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Monospace font from Designing interactive web sites

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As a kid, I did not have a computer at home, but plenty of books. One of the books I loved was "Designing Interactive Web Sites", published in 1997 by Hayden Books. The part I really liked was the font used for code samples in the text. I read this book, and many others from Hayden, so many times that the typeface has been etched into my mind, and I'm looking for the font so I can use it in my text editor. Commercial/paid fonts are fine.

I'm talking about the font used for the source code on the page. It seems to be a variant of Helvetica Monospaced or Monospace 821; the only difference that I can spot is that the book font has crossed zeros while Helvetica and Mono. 821 have plain zeros. Does someone know what this variant might be?

A scan of the book is available at the Internet Archive: https://archive.org/details/designinginterac0000unse_j6u2

Designing Interactive Web Sites.jpg

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5 hours ago, Nikhil Dabas said:

the only difference that I can spot is that the book font has crossed zeros while Helvetica and Mono. 821 have plain zeros.

Having also checked Nimbus Sans Mono, I suspect this was an in-house customisation (or, in any case, a variant no longer available digitally).

As a curiosity, Helvetica World (not monospaced, alas) offers both a dotted and a slashed |0| alternates.

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2 hours ago, Riccardo Sartori said:

Having also checked Nimbus Sans Mono, I suspect this was an in-house customisation (or, in any case, a variant no longer available digitally).

As a curiosity, Helvetica World (not monospaced, alas) offers both a dotted and a slashed |0| slternates.

Thanks, yes, it's possibly an in-house customization to make source code clearer (i.e. making the uppercase 'O' and '0' distinct.)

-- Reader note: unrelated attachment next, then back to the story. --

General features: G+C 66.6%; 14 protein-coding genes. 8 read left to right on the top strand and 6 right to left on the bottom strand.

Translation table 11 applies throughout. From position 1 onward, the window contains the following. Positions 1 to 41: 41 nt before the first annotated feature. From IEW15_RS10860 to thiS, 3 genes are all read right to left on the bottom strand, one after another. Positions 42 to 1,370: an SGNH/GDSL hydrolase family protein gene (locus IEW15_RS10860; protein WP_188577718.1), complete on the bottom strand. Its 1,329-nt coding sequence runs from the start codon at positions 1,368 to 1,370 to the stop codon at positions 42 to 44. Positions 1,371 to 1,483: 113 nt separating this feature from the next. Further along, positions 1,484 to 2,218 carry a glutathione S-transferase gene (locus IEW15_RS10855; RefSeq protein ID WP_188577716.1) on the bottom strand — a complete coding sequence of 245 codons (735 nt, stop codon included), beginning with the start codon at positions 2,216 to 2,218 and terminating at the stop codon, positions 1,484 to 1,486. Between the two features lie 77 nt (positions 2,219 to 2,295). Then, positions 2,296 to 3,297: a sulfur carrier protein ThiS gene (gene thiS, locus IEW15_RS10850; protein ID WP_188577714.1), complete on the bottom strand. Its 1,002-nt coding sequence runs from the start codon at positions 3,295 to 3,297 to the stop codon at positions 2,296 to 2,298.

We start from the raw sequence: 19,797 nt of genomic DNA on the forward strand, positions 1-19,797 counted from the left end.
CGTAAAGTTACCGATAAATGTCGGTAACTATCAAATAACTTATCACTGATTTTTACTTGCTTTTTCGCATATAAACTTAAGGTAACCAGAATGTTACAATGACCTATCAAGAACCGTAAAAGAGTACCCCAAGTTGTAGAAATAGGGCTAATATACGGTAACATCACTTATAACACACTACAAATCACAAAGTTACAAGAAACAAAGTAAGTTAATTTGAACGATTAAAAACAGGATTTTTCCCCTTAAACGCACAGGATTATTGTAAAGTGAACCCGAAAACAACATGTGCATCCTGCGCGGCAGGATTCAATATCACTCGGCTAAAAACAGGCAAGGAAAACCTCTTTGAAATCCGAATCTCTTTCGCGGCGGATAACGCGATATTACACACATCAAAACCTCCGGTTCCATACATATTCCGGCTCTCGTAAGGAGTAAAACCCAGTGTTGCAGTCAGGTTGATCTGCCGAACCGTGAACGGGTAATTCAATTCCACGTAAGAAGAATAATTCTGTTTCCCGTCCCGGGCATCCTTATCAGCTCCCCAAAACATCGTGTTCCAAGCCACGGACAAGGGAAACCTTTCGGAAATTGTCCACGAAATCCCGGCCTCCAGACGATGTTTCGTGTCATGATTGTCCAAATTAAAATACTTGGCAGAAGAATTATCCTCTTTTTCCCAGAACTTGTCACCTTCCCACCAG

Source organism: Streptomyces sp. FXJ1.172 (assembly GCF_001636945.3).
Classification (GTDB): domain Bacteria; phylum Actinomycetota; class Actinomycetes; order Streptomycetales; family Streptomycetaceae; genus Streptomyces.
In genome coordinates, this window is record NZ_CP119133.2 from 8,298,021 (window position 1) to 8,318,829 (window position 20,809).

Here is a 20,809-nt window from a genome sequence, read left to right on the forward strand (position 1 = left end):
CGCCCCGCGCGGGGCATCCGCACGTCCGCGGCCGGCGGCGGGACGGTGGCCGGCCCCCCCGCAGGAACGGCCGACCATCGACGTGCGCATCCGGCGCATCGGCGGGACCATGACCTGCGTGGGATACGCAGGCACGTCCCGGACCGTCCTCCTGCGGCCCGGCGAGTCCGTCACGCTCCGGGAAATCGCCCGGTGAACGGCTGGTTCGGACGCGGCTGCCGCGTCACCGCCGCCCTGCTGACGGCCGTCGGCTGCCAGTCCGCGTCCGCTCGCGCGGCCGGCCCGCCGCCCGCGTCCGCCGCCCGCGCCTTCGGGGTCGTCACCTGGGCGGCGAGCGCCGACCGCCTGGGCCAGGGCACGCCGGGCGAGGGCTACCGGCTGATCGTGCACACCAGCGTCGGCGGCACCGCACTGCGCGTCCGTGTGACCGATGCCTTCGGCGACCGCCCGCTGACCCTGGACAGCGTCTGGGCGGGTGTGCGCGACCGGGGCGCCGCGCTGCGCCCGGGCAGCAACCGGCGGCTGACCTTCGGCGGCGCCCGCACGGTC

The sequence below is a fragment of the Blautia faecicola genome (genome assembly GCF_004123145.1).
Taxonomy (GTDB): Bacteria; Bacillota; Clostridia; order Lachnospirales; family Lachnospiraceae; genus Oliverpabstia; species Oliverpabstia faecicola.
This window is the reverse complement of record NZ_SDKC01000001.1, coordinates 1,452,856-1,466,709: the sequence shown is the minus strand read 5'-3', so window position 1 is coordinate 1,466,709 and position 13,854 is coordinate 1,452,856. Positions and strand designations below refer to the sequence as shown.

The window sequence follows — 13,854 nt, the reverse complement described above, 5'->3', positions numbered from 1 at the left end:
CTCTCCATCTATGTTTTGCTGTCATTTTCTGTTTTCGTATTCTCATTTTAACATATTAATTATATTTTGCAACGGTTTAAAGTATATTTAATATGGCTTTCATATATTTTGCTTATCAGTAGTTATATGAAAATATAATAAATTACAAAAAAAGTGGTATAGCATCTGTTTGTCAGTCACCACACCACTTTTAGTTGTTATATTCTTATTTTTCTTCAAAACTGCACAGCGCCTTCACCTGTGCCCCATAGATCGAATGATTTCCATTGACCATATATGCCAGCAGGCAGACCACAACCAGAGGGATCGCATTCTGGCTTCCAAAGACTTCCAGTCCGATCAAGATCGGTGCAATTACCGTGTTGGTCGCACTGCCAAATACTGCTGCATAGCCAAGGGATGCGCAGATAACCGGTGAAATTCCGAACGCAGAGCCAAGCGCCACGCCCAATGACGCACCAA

The thing about Helvetica Monospaced and Mono. 821 is that they have done the same sort of thing to some characters, so for example the uppercase 'I' has serifs in the monospace versions, while the rest of the Helvetica family does not.

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47 minutes ago, Nikhil Dabas said:

an in-house customization to make source code clearer (i.e. making the uppercase 'O' and '0' distinct.)

The thing about Helvetica Monospaced and Mono. 821 is that they have done the same sort of thing to some characters, so for example the uppercase 'I' has serifs

In the case of Helvetica Monospaced (and its clones) the differences in the shape of the letters from the proportional version aren’t really intended for differentiating between similar characters. Rather, like in typewriter “fonts”, these differences serve to cover the gaps created around narrow letters by the fixed space assigned.

Looking around for alternatives, while there are neo grotesque programming typefaces, they tend to differ quite a bit from Helvetica in the details.

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23 hours ago, Riccardo Sartori said:

In the case of Helvetica Monospaced (and its clones) the differences in the shape of the letters from the proportional version aren’t really intended for differentiating between similar characters. Rather, like in typewriter “fonts”, these differences serve to cover the gaps created around narrow letters by the fixed space assigned.

Ah, understood, thanks for the explanation!

23 hours ago, Riccardo Sartori said:

Looking around for alternatives, while there are neo grotesque programming typefaces, they tend to differ quite a bit from Helvetica in the details.

Indeed. I looked around quite a bit and while there's a whole cottage industry these days around fonts for programmers, there is no font (that I could find) which comes close to that Helvetica 'look.' Source Code Pro from Adobe is about the closest to my eyes.

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